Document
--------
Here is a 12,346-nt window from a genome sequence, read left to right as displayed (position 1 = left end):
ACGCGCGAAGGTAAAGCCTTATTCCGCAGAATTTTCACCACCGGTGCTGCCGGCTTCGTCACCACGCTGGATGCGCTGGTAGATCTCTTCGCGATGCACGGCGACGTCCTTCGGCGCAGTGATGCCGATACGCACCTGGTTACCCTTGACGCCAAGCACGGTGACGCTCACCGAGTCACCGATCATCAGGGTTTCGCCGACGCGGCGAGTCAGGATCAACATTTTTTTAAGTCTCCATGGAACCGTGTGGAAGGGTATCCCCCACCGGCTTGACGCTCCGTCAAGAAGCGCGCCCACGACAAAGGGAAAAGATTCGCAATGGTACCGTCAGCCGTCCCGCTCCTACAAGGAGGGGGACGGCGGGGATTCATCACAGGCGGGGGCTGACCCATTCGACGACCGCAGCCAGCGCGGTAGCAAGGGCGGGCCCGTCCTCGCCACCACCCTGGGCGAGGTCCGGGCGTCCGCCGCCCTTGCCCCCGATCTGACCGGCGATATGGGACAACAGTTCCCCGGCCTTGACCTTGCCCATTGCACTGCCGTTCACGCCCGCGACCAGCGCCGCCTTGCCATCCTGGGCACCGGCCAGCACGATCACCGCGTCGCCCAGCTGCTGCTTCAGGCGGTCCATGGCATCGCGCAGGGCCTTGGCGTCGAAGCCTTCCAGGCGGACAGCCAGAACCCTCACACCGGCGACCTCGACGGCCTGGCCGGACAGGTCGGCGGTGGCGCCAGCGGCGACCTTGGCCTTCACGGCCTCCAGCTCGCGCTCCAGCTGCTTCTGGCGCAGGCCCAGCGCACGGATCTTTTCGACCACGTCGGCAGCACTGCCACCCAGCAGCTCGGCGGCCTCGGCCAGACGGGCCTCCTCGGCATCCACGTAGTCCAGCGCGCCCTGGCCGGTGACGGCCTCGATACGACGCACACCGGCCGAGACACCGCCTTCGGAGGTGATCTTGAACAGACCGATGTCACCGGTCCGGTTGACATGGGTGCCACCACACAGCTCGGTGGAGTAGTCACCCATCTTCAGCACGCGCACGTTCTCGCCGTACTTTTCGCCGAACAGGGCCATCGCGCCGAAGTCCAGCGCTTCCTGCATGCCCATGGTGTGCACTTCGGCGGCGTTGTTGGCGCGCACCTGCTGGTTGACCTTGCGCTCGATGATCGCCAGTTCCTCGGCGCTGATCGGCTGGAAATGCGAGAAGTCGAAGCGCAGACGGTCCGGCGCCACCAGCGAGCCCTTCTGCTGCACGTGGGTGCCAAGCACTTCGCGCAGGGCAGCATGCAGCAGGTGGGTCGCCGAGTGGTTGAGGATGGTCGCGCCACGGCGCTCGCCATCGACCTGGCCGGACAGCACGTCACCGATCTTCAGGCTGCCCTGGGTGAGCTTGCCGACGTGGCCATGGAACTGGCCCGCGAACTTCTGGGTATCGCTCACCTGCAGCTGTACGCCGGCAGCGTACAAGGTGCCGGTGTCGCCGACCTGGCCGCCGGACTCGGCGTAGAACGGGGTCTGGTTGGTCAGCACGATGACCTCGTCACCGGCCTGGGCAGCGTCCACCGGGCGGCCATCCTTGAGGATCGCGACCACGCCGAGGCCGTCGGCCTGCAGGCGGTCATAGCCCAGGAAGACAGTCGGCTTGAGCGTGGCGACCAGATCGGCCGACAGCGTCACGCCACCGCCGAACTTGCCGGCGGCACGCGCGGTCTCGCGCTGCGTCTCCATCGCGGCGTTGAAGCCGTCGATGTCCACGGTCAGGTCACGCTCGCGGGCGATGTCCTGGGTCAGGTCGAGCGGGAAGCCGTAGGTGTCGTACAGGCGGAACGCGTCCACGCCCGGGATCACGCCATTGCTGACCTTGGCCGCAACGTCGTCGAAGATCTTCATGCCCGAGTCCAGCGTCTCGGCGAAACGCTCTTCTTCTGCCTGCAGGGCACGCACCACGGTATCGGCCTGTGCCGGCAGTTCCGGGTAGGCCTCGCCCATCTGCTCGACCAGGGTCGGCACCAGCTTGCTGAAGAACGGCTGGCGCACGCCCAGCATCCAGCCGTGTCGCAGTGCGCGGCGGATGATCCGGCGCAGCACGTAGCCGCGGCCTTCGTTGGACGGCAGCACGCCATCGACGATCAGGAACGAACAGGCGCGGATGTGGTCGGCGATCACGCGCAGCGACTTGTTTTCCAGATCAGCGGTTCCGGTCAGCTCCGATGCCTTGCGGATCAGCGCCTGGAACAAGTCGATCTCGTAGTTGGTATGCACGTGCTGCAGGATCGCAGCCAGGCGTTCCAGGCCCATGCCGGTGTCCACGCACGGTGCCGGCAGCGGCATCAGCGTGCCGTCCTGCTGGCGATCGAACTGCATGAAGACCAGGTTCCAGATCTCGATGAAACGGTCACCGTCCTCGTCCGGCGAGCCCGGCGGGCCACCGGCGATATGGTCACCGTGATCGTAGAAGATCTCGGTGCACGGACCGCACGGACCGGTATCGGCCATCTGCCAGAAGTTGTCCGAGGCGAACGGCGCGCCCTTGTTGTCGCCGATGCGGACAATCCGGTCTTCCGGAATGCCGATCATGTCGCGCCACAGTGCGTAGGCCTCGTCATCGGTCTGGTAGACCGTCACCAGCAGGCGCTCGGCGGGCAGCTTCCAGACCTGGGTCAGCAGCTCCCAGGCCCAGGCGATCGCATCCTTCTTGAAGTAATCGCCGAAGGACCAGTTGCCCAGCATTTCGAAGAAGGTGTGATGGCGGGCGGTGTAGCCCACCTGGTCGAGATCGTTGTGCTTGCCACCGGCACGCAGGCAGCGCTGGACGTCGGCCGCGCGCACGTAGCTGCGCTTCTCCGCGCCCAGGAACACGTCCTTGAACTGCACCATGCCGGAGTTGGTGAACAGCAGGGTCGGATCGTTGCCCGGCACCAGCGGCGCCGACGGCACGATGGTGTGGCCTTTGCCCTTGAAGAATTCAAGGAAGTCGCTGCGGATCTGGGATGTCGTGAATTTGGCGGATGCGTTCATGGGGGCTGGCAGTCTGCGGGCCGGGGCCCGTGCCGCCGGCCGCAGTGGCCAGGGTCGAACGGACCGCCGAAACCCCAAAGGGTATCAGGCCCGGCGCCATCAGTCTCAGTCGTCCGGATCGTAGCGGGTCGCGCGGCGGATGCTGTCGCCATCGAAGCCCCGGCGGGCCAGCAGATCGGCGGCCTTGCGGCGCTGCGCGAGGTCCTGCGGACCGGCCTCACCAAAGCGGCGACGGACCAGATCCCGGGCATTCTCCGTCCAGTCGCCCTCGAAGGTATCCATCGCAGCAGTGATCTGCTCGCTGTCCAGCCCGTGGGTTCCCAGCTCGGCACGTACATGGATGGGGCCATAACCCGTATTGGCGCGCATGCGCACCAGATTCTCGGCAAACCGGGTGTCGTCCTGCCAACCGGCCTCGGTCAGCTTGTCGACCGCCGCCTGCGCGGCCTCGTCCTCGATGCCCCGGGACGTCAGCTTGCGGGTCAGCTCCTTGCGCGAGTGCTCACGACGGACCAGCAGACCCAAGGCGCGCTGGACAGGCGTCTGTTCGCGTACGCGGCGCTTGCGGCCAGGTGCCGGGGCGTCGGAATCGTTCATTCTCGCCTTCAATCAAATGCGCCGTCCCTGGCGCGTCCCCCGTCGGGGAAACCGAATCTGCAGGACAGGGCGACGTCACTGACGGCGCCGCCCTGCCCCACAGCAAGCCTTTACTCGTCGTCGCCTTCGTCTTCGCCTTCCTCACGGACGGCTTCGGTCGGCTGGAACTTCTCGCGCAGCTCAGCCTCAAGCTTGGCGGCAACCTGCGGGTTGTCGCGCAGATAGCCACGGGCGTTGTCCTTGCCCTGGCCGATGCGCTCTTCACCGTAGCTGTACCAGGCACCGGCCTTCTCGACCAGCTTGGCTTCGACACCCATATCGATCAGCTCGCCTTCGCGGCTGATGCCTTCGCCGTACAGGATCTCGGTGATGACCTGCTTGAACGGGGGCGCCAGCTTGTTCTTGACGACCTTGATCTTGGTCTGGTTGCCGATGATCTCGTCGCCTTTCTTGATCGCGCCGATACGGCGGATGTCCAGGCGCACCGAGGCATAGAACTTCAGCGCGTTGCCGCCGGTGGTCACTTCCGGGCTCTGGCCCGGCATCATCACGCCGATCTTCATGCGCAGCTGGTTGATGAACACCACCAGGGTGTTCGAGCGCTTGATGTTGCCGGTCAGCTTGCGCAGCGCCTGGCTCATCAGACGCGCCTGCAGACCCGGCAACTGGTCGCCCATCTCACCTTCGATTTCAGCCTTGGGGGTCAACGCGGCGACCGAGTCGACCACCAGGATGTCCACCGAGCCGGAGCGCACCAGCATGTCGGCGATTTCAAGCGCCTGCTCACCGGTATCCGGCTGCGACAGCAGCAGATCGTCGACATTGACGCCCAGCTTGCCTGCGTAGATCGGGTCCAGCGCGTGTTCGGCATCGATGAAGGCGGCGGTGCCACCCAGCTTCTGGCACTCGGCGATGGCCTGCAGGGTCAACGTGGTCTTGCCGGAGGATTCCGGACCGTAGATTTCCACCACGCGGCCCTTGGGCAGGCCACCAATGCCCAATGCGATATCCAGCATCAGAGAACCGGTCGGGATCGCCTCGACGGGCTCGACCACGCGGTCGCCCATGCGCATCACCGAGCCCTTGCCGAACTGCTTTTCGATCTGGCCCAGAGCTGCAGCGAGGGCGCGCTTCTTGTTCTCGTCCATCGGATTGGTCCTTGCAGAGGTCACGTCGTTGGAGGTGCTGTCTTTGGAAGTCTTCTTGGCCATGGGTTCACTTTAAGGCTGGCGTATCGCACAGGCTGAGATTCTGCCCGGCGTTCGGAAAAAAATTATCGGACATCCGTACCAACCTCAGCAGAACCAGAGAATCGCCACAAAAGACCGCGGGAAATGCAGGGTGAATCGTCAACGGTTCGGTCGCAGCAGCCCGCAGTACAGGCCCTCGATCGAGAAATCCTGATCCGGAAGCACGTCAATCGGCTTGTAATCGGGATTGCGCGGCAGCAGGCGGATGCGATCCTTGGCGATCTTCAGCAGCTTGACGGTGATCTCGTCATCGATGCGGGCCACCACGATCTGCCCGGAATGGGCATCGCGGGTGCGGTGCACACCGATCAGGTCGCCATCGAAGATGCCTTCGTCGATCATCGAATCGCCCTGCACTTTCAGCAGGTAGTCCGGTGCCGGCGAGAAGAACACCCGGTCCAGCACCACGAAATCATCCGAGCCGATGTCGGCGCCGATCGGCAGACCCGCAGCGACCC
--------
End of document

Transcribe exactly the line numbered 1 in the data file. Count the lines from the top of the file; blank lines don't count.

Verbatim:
Here is a 12,346-nt window from a genome sequence, read left to right as displayed (position 1 = left end):